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The cougar hunt is on

Government houndsmen from around Oregon are descending upon the Mount Hood National Forest to hunt down and kill the cougar responsible for the first fatal cougar attack in state history.

At least three federal Wildlife Services agents with tracking dogs will go into the remote Hunchback Mountain area to capture and kill any cougar they find to see whether it matches animal DNA taken from the body of 55-year-old Gresham hiker Diana Bober, whose body was found Monday.

“When we locate them, our intention will be to kill them and then take samples and then try to match that up,” said Brian Wolfer, the Oregon Department of Fish and Wildlife’s South Willamette watershed manager.

“We will not know for sure we have the correct cougar until we’re able to get those samples,” said Wolfer, who added that “we are not looking to indiscriminately kill a large number of cougars.”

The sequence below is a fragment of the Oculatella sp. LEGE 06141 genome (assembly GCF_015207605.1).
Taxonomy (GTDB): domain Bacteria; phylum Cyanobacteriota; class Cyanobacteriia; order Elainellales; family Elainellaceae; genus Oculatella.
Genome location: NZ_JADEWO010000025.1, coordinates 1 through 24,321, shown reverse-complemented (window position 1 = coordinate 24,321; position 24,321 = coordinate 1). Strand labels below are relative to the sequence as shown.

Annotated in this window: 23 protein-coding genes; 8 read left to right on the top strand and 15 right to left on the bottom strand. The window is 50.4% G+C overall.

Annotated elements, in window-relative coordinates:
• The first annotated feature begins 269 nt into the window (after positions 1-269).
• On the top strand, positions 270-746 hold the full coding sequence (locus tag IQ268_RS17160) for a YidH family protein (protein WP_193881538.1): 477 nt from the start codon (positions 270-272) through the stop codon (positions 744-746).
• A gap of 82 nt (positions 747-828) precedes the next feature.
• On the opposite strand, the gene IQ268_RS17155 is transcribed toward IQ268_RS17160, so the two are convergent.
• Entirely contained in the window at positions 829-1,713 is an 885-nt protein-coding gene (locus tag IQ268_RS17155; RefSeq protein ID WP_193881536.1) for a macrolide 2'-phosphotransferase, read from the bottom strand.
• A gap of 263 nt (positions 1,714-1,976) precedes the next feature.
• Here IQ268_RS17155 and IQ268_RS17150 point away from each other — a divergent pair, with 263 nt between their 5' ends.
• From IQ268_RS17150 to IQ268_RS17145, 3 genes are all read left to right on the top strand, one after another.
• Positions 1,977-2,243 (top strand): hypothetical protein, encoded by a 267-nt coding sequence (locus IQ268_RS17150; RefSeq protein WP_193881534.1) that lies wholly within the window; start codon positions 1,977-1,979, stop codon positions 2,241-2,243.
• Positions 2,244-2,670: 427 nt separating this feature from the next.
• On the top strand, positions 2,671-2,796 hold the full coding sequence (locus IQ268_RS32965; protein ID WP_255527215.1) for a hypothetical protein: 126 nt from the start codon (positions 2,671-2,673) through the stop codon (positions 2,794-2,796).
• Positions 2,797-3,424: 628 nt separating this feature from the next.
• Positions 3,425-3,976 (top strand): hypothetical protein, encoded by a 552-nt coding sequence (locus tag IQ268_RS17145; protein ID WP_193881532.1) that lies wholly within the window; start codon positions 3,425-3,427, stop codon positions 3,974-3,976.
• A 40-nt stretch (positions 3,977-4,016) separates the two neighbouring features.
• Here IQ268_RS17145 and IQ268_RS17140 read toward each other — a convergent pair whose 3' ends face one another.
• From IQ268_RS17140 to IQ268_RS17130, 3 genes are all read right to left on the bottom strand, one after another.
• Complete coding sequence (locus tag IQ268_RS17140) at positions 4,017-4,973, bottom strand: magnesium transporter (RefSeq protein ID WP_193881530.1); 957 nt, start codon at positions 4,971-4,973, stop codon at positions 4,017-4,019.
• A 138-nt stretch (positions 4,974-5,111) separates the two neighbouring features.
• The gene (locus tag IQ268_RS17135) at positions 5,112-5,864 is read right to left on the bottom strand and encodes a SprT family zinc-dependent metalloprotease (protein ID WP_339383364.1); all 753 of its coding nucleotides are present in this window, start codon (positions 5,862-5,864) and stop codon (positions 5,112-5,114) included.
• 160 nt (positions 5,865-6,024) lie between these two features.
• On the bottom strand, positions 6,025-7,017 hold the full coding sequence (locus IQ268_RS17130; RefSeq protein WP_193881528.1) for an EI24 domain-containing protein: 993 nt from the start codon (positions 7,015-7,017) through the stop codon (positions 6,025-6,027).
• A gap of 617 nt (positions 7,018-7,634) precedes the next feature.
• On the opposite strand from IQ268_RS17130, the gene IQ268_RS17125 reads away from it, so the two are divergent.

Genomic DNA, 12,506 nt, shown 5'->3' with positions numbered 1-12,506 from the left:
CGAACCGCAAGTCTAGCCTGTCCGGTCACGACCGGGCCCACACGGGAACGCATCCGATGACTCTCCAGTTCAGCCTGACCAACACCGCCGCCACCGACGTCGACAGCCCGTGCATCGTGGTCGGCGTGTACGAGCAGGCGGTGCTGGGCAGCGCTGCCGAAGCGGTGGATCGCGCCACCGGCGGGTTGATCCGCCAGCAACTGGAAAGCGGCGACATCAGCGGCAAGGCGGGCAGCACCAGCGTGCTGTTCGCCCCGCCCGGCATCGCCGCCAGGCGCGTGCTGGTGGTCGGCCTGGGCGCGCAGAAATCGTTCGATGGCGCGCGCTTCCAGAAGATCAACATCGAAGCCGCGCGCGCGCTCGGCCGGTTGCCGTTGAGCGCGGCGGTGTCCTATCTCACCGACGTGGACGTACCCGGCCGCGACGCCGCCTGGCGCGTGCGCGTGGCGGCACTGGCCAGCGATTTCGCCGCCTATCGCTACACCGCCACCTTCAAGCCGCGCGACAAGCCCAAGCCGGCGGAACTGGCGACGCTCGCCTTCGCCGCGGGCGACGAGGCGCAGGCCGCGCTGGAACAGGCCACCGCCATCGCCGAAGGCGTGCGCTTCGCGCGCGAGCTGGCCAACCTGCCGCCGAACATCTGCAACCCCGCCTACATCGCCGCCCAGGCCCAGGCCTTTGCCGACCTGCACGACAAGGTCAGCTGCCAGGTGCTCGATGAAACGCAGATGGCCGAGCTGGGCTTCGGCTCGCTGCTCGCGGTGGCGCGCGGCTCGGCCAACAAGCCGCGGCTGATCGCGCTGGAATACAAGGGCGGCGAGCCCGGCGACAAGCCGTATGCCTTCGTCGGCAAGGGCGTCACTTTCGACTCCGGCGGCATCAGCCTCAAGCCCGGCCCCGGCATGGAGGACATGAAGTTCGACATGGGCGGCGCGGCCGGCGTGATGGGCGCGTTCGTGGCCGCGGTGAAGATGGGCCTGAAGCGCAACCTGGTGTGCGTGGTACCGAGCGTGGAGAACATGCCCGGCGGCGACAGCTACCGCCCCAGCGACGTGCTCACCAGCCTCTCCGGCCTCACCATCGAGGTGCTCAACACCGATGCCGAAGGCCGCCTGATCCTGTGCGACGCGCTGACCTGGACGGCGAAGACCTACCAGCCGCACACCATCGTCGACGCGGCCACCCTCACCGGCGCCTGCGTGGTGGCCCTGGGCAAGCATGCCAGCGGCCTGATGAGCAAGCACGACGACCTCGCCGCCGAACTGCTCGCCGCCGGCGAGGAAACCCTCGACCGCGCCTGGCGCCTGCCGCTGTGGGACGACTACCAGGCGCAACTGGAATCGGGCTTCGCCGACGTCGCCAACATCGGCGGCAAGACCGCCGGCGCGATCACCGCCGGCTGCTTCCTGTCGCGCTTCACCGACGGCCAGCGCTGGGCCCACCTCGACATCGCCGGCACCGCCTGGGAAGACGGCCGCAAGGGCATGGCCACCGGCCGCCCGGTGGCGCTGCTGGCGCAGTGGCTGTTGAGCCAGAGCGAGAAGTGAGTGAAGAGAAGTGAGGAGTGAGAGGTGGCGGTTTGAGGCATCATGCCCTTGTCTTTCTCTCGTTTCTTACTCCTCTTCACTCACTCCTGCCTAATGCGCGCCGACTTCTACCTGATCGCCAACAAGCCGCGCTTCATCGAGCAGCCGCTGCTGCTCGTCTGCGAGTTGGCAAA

It takes at least two hours to hike into the scene where Bober’s body was found. The trail is as skinny as 2-feet-wide in places and includes steep drop-offs, Wolfer said. The trail is also rife with blown-down trees that make using mules to haul in a trap or cage impossible, he said.

“We really don’t have a way that we could capture and hold a cougar and wait for test results to come back, especially in that terrain. That’s just not an option for us.”

Plans are to begin immediately around where Bober’s body was found, then fan out from there, Wolfer said. Since cougars have large territories that can overlap, there may be more than one cougar in the area, he said.

“We’re going to do the best we can to make sure we get the correct cougar,” Wolfer said.

Typically, the hounds are used to tree the targeted cougar, which is then shot. Wolfer said the

killing will be as humane as possible.

The sampled DNA from the cougar killed by Wildlife Service agents will be sent to the Oregon State University’s pathology lab for processing. It then will be compared to DNA from the attack that’s being analyzed by the U.S. Fish and wildlife Service’s National Forensics Laboratory in Ashland, ODFW spokeswoman Michelle Dennehy said.

An autopsy conducted Tuesday concluded that Bober, an active backwoods trekker, died as the result of an animal attack and an analysis of her wounds concluded it was Oregon’s first documented fatal cougar attack.

Reach Mail Tribune reporter Mark Freeman at 541-776-4470 or mfreeman@rosebudmedia.com. Follow him on Twitter at @MTwriterFreeman.


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